Back in the pool: the new rules of swimming
Booking systems and colour-coded armbands are in; saunas and hair dryers are out as eager swimmers’ return to pools
Mary McCarthy at The Dartry Health Club: ‘I love the pool because I can zone out - after five minutes I go into a kind of trance that’s really calming’
I missed swimming so much in lockdown; a bit for fitness, but mainly for its magical effect of processing a grumpy mood into a light one.
Everyone was raving about the sea, but while the endorphins from the cold water shock were welcome, two minutes was enough. And when a friend got bitten by a jellyfish I got wary.
Ben Dunne might want to close his pools but with 6.2 per cent of Irish adults swimming over 30 minutes weekly (according to a ESRI/Swim Ireland report) - there would have been a large cohort like me missing their fix.
I love the pool because I can zone out - after five minutes I go into a kind of trance that’s really calming. I used to go three times a week - around 20 minutes swimming, a nip into the sauna followed by a splash of cold water in the shower - and I never realised, until it was gone, how much this routine enhanced my week.
But now it’s back.
My pool is in a gym, The Dartry Health Club, and while gym users can’t shower, thankfully swimmers can as heading home in wet togs holds little appeal.
You have to book your slot – a generous 75 minutes.
In the changing rooms every second and third locker is closed off to allow for two metres social distancing.
Apart from fewer people and no hair dryers – even the machine that dries the swimsuits was off – it was a lovely return to normality; lowering myself into the water the pandemic felt like a bad dream. Everything was clean and with reduced numbers there was no problem keeping a distance.
Manager Seán Gavin said demand was strong with the booking system going down well with aqua aerobics particularly popular (classes are now halved to 10 places) even though some attending this class are in their 70s and 80s.
Next on his agenda is figuring out where to put the family swims and to sort the kids’ swimming lessons.
Chlorine and Covid-19
I was sad to see the sauna closed and professor emeritus of epidemiology of infectious diseases at University of Nottingham Keith Neal told me this would be low down the reopening list. “Although the heat and dryness of saunas mitigates against risk, the problem is distancing in a very enclosed space with multiple people.”
The HSE has said coronavirus can’t be transmitted in properly chlorinated water and Neal was unequivocal about the impossibility of picking up the virus in the water. “The chlorine in swimming pools kills Covid-19. No ifs, no buts, it kills it. I think the big issue is the changing facilities and showers and maintaining safe distances and clean surfaces.”
Pools could reopen on June 29th and while many did, large numbers of Ireland’s 398 pools (of which 35 per cent are public) will only open this week - with a few waiting later still.
The reason, according to Trish Mayon of Swim Ireland, is that initially pools were aiming towards phase four of the roadmap. “Many of the bigger groups, such as Coral Leisure, which has nine pools around Ireland, were waiting until July 20th – (as per) the initial announcement. The same for Gym Plus in Ashbourne, Drogheda and Newbridge, and Kingfisher in Galway and Waterford. There was just one week’s notice of the earlier date and it was insufficient to get facilities prepared, to bring staff off furlough, and in some cases, re-fill the pools.”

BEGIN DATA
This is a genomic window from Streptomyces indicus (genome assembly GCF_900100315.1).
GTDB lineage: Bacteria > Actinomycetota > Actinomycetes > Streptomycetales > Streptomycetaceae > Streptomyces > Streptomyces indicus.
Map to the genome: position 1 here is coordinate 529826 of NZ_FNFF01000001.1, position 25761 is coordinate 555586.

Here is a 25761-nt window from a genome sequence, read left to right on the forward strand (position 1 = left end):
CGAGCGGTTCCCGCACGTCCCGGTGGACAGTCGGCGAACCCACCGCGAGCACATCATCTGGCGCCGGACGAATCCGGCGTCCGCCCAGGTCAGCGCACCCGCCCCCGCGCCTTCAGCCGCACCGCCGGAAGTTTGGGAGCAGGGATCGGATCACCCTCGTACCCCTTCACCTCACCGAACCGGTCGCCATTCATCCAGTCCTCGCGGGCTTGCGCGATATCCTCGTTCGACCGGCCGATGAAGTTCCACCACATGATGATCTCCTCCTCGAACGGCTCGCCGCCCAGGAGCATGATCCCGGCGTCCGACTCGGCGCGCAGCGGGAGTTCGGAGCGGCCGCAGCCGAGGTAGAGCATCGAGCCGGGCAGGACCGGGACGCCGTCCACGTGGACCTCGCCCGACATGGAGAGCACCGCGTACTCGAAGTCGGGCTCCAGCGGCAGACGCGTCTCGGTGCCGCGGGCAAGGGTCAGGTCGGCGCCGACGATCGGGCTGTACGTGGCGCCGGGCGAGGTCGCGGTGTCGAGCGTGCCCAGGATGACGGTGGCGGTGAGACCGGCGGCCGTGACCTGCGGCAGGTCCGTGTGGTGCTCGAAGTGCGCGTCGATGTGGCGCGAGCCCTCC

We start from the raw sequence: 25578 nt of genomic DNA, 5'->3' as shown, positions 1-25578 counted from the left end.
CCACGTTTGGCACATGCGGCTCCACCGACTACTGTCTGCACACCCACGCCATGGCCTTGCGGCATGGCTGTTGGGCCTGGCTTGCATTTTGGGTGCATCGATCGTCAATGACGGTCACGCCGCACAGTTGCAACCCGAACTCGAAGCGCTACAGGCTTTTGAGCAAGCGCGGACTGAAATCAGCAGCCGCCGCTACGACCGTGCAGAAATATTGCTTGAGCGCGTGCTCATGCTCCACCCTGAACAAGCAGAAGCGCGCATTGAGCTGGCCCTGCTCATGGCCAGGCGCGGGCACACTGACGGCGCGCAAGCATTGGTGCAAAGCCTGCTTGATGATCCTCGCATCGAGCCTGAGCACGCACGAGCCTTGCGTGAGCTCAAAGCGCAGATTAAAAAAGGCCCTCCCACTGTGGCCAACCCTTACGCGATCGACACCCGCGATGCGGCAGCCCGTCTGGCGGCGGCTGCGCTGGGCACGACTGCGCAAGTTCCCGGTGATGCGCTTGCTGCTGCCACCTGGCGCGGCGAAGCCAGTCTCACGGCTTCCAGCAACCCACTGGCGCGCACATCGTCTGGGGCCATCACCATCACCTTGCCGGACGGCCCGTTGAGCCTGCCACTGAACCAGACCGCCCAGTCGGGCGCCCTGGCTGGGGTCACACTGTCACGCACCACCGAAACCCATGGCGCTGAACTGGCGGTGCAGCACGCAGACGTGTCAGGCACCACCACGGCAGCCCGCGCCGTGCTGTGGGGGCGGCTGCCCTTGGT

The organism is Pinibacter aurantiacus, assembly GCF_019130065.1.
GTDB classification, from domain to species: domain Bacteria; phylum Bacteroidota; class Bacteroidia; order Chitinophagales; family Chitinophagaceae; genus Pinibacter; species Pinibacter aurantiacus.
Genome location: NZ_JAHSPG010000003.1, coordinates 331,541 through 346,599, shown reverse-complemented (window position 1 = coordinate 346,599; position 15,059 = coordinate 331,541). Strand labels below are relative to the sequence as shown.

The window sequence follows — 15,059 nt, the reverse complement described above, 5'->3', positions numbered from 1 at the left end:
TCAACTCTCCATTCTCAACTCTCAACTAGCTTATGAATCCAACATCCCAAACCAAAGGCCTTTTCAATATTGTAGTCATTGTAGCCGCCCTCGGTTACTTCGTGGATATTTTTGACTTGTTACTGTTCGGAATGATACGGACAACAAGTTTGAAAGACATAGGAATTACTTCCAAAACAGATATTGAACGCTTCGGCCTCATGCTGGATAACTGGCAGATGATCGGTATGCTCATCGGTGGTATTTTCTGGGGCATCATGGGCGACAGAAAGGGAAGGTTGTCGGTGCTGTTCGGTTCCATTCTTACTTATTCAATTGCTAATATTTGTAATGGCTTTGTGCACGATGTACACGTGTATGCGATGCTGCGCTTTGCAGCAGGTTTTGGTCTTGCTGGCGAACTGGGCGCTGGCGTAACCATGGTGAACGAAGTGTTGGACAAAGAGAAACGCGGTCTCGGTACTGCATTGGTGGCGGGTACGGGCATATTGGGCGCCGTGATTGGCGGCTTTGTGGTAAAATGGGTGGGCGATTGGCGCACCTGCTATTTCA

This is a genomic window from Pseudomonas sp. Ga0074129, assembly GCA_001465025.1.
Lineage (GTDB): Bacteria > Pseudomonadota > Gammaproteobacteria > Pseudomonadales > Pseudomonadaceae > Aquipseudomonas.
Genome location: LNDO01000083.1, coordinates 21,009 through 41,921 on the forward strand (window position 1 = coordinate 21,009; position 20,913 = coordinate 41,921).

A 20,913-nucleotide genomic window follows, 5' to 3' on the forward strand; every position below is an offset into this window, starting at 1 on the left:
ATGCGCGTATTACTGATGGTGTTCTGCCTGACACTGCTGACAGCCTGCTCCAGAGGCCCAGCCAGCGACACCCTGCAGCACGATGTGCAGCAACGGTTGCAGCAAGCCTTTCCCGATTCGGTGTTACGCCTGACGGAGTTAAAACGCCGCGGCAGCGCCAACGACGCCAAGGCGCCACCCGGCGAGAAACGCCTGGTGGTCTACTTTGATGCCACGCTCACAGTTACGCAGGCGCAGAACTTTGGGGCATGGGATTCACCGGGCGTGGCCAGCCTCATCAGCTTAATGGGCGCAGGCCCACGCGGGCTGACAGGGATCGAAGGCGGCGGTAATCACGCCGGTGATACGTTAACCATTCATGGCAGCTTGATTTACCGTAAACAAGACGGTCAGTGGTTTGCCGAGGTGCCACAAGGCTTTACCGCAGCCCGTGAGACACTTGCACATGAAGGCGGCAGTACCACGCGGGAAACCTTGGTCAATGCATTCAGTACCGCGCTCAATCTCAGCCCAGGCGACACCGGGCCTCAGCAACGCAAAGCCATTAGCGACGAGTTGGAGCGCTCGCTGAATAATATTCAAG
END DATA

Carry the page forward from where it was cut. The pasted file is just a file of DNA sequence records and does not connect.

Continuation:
She said 300,000 adults swim weekly so there will be many eager to get back this week, along with the thousands of children who swim regularly.
“We have 160 swimming clubs around Ireland and it’s been a long, tough stretch though it could be worse with the 60 pools in Northern Ireland not allowed open until August 7th,” she said.
Swim Ireland have detailed plans on their website offering advice on how to reconfigure changing rooms and safely give lessons – such as the instructor remaining on deck and not giving out equipment – but says, depending on size, there has been a mix of approaches to opening.
The Swan Centre in Rathmines in Dublin are members only for the moment. There is a one in, one out system with manageable numbers so far for family swims and lane swimming.
Lorcan Beggan is a swimming teacher who has been answering the phones until the lessons start again this week, and says so far there’s been no need for a booking system but he is conscious that non-members are keen to get back.
UCD are also on normal hours with no need to book, though you might need to wait a few minutes at certain times. The lanes have been widened - instead of 10 there are five - with every second shower closed. They are now running the children’s swimming lessons that had been cancelled.
Dublin City Council runs seven pools. Ballyfermot and Markievicz have been open for weeks, with Crumlin and Coolock to open this week or shortly. Another three - Sean McDermott Street, Ballymun and Finglas - are closed for repairs.
The Markievicz is open to all, though non-members need to provide contact details. They are open as per pre-lockdown hours and run a coloured armband system to show what time you got in, with one hour allowed.
Robbie Murtagh says numbers have been steady with all the “hardcores who come at 7am back”.
In Ballyfermot you need to book your 45 minute slot, with the pool open just four days a week with a maximum of 16 people.
Duty manager Amy Heather says the over 60s have been especially keen, with their initial two hour slot increased to four hours. They close the pool to clean after each session, with just half of the 32 cubicles available. “It’s bonkers the demand. The customers missed it, we all did. We’re delighted to see each other. It’s been no issue getting them back in the door. Trying to get them to leave – that’s the problem.”